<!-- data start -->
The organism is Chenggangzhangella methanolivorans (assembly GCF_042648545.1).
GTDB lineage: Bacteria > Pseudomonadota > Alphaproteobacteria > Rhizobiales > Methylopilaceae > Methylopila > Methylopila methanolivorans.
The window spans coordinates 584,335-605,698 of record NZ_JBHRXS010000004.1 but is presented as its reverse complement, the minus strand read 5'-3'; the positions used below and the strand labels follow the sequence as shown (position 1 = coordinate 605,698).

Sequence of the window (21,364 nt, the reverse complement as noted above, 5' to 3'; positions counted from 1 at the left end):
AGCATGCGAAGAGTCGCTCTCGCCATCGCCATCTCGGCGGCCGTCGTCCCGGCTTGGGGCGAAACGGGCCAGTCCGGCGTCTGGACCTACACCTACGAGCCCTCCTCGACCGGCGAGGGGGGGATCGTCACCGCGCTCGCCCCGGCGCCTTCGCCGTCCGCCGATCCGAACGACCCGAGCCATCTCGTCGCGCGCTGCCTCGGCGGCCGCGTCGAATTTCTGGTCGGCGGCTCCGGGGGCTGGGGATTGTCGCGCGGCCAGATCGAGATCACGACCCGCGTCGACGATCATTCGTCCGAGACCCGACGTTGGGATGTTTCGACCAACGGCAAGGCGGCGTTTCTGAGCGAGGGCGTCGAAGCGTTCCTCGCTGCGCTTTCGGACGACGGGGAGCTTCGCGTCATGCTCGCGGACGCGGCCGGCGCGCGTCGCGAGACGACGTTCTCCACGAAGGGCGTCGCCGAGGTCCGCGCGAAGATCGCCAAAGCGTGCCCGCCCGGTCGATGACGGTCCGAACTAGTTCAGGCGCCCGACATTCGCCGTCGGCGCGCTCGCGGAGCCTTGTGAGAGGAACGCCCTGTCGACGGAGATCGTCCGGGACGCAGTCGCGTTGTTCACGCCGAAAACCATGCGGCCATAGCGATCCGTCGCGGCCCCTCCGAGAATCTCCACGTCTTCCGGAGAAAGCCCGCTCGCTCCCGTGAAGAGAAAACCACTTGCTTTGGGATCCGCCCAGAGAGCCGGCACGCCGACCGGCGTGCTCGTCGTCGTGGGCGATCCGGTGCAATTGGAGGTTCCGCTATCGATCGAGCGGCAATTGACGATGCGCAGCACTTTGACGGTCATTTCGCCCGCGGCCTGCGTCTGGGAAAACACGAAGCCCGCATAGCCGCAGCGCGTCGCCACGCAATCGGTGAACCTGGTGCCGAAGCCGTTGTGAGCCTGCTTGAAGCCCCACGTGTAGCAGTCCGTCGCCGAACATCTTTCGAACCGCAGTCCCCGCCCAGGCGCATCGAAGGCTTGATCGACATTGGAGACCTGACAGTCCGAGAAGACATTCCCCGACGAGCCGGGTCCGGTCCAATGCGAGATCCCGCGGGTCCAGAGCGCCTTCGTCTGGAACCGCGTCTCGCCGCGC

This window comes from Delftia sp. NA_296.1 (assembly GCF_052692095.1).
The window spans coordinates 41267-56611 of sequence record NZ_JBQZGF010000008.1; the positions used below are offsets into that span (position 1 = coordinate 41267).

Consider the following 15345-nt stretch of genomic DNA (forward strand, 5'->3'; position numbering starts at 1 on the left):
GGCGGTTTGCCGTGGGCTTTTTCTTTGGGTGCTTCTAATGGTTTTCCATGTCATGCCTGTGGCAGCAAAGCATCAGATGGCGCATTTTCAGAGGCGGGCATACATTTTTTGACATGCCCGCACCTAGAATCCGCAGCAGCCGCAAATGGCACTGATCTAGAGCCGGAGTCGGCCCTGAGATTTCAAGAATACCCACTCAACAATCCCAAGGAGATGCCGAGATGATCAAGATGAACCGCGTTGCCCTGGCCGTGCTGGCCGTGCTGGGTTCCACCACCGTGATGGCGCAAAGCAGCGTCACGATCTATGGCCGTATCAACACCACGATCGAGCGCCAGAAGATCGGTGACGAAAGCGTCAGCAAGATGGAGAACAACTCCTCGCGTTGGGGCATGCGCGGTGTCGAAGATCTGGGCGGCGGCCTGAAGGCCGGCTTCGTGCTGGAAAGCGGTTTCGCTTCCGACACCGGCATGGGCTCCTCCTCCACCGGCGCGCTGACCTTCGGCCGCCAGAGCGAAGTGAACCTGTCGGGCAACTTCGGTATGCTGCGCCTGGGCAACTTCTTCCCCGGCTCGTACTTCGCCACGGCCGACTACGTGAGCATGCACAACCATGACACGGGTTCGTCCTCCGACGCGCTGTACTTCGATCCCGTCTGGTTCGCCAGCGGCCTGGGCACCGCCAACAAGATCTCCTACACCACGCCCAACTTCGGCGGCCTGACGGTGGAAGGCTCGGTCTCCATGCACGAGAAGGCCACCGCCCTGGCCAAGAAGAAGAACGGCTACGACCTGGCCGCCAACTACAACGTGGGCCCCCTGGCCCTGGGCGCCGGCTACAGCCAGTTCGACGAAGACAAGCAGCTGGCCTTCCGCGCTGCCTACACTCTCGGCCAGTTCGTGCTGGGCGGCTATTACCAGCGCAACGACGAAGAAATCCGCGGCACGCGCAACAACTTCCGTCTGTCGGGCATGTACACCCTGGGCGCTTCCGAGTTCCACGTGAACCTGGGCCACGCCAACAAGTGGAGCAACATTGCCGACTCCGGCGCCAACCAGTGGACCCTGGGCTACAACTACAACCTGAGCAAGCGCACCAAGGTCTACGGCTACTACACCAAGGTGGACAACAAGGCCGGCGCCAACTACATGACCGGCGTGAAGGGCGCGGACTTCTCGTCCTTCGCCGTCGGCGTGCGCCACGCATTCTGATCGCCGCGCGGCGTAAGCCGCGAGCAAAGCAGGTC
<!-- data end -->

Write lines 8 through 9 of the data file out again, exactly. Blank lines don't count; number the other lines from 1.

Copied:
Consider the following 15345-nt stretch of genomic DNA (forward strand, 5'->3'; position numbering starts at 1 on the left):
GGCGGTTTGCCGTGGGCTTTTTCTTTGGGTGCTTCTAATGGTTTTCCATGTCATGCCTGTGGCAGCAAAGCATCAGATGGCGCATTTTCAGAGGCGGGCATACATTTTTTGACATGCCCGCACCTAGAATCCGCAGCAGCCGCAAATGGCACTGATCTAGAGCCGGAGTCGGCCCTGAGATTTCAAGAATACCCACTCAACAATCCCAAGGAGATGCCGAGATGATCAAGATGAACCGCGTTGCCCTGGCCGTGCTGGCCGTGCTGGGTTCCACCACCGTGATGGCGCAAAGCAGCGTCACGATCTATGGCCGTATCAACACCACGATCGAGCGCCAGAAGATCGGTGACGAAAGCGTCAGCAAGATGGAGAACAACTCCTCGCGTTGGGGCATGCGCGGTGTCGAAGATCTGGGCGGCGGCCTGAAGGCCGGCTTCGTGCTGGAAAGCGGTTTCGCTTCCGACACCGGCATGGGCTCCTCCTCCACCGGCGCGCTGACCTTCGGCCGCCAGAGCGAAGTGAACCTGTCGGGCAACTTCGGTATGCTGCGCCTGGGCAACTTCTTCCCCGGCTCGTACTTCGCCACGGCCGACTACGTGAGCATGCACAACCATGACACGGGTTCGTCCTCCGACGCGCTGTACTTCGATCCCGTCTGGTTCGCCAGCGGCCTGGGCACCGCCAACAAGATCTCCTACACCACGCCCAACTTCGGCGGCCTGACGGTGGAAGGCTCGGTCTCCATGCACGAGAAGGCCACCGCCCTGGCCAAGAAGAAGAACGGCTACGACCTGGCCGCCAACTACAACGTGGGCCCCCTGGCCCTGGGCGCCGGCTACAGCCAGTTCGACGAAGACAAGCAGCTGGCCTTCCGCGCTGCCTACACTCTCGGCCAGTTCGTGCTGGGCGGCTATTACCAGCGCAACGACGAAGAAATCCGCGGCACGCGCAACAACTTCCGTCTGTCGGGCATGTACACCCTGGGCGCTTCCGAGTTCCACGTGAACCTGGGCCACGCCAACAAGTGGAGCAACATTGCCGACTCCGGCGCCAACCAGTGGACCCTGGGCTACAACTACAACCTGAGCAAGCGCACCAAGGTCTACGGCTACTACACCAAGGTGGACAACAAGGCCGGCGCCAACTACATGACCGGCGTGAAGGGCGCGGACTTCTCGTCCTTCGCCGTCGGCGTGCGCCACGCATTCTGATCGCCGCGCGGCGTAAGCCGCGAGCAAAGCAGGTC